Friday, April 09, 1999

Radio stations tune in to Y2K frenzy

        Yes, it's time to make a Y2K baby. So light the candles, disconnect the phone and dance with destiny tonight, maybe tomorrow night, too. These are considered the optimum times to conceive a baby slated to be born on Jan. 1, 2000.

        Across the country, radio stations are using the opportunity for promotions.

        Three Tristate couples spent Wednesday afternoon at a Florence motel, at the invitation of WLW-AM's Gary Burbank, trying to conceive the millennium baby.

        “Our scientists had determined that the exact time to conceive the millennium baby was 5:17 p.m. on April 7,” explained John Duke Davies, a producer for Mr. Burbank. (It also just happened to be during peak afternoon drive listening time, following a Reds ballgame on the station).

        WLW-AM (700) will keep track of the couples, including following up with home pregnancy tests, Mr. Davies says. The couples volunteered for the project in response to an on-air solicitation last month, he says.

        In Atlanta, six couples are spending time in hotels this weekend as part of radio promotions.

        Among them, Carol Reed, 30, says she and her husband Christopher are psyched. “Not many people get to witness the turn of the century. And to have a chance to have a baby right as it starts is very, very exciting.”

        Out of 30 couples who wanted to participate, the three were selected by an obstetrician on the basis of the women's cycles, ages and history of childbearing, according to Twana James, co-host of WHTA's morning show.

        Doctors say, however, anything to do with the birds and the bees is a fickle business.

        Even if the mood is right and the body is willing, less than 10 percent of the world's women of childbearing years will actually be ovulating this weekend. And if “you're one of the lucky women ovulating, then you've still got to have a cooperative egg and plenty of sperm,” said Dr. Michael Randell, an obstetrician and gynecolo gist who practices at Northside Hospital (Atlanta).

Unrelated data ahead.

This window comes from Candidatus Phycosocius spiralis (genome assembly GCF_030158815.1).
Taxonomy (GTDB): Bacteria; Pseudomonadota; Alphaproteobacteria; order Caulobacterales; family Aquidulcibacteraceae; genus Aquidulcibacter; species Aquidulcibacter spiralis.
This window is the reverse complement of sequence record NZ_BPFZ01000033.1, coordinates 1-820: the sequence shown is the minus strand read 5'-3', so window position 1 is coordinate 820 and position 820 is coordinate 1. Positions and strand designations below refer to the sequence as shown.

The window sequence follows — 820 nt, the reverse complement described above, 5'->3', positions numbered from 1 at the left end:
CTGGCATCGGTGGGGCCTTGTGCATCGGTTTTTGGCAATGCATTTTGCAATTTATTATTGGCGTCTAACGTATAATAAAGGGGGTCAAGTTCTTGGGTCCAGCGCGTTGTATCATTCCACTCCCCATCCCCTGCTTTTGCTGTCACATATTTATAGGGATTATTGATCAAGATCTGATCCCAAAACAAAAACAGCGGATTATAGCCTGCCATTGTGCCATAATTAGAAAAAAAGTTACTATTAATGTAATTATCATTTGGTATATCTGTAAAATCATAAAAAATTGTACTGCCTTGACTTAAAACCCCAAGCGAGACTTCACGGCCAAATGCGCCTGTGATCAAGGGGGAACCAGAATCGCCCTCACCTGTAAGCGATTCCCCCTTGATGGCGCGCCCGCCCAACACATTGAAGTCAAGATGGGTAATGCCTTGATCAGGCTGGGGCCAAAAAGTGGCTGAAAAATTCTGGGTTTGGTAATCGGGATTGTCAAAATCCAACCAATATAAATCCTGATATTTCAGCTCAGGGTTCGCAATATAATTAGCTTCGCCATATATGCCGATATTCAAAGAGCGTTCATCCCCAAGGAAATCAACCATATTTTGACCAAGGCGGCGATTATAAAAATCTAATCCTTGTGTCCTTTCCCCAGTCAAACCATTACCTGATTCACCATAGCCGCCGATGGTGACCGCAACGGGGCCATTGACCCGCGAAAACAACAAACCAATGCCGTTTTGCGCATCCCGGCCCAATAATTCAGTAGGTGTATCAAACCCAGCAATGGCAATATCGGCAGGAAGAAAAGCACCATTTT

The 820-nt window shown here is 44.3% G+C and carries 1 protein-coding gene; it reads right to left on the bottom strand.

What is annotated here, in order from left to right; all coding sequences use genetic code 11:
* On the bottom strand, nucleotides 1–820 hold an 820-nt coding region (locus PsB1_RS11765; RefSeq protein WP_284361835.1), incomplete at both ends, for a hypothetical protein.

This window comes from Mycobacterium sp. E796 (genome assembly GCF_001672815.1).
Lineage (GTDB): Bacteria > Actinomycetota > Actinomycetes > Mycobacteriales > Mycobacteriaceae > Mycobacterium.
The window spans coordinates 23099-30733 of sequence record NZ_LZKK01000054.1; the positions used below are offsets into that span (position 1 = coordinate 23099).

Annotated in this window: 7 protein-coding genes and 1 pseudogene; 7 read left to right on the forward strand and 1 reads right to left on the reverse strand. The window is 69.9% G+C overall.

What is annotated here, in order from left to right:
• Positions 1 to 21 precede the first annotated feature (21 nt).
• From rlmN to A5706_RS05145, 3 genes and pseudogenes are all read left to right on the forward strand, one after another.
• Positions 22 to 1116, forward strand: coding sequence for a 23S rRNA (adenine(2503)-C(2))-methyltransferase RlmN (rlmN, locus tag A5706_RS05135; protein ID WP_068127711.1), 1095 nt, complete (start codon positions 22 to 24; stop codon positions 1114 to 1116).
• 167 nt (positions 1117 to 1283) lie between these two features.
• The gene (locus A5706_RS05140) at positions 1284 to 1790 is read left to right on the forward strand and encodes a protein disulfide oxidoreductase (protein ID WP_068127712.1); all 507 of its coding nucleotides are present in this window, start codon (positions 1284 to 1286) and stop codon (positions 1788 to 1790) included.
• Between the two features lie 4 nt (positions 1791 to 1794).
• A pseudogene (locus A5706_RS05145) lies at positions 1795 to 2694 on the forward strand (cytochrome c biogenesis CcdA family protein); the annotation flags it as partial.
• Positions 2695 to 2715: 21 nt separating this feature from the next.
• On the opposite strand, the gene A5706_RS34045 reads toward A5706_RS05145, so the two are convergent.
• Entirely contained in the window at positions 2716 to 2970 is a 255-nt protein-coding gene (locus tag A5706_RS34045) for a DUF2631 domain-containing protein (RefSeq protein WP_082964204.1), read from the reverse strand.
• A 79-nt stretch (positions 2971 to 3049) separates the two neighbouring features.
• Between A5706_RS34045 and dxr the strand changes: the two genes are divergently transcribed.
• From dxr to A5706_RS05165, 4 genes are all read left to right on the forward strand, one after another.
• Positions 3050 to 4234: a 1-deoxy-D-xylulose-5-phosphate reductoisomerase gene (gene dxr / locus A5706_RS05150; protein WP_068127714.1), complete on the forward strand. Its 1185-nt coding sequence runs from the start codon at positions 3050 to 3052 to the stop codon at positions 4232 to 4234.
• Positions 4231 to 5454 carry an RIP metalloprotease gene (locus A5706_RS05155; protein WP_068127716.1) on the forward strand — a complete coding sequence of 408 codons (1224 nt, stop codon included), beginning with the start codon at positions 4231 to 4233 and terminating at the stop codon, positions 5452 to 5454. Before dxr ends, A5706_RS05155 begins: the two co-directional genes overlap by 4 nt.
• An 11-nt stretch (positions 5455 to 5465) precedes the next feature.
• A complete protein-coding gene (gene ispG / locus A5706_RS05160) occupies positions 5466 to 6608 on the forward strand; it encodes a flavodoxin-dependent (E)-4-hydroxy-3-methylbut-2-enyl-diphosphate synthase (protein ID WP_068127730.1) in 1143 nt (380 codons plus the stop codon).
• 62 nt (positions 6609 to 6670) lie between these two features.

In fact, couples only have a 25 percent to 30 percent chance of conceiving, even if the timing is right.

        Of those who become pregnant, up to a third miscarry, doctors say. And finally, actually hitting the date set by doctors is a little like winning the lottery — only 5 percent of women actually go into labor and give birth on their due date.

        Now, some couples might try to stack the odds by trying to schedule their C-section on Jan. 1, but most doctors say they won't allow it because they are more concerned about the health of the baby than a celebration of 2000.

        So let's say lots of couples succeed at creating the first batch of Y2K babies. What might these kids be like?

        Y2K babies will face a remarkably changing world. And — with advances in medicine — they also have a good chance of seeing Jan. 1, 2100, doctors say.


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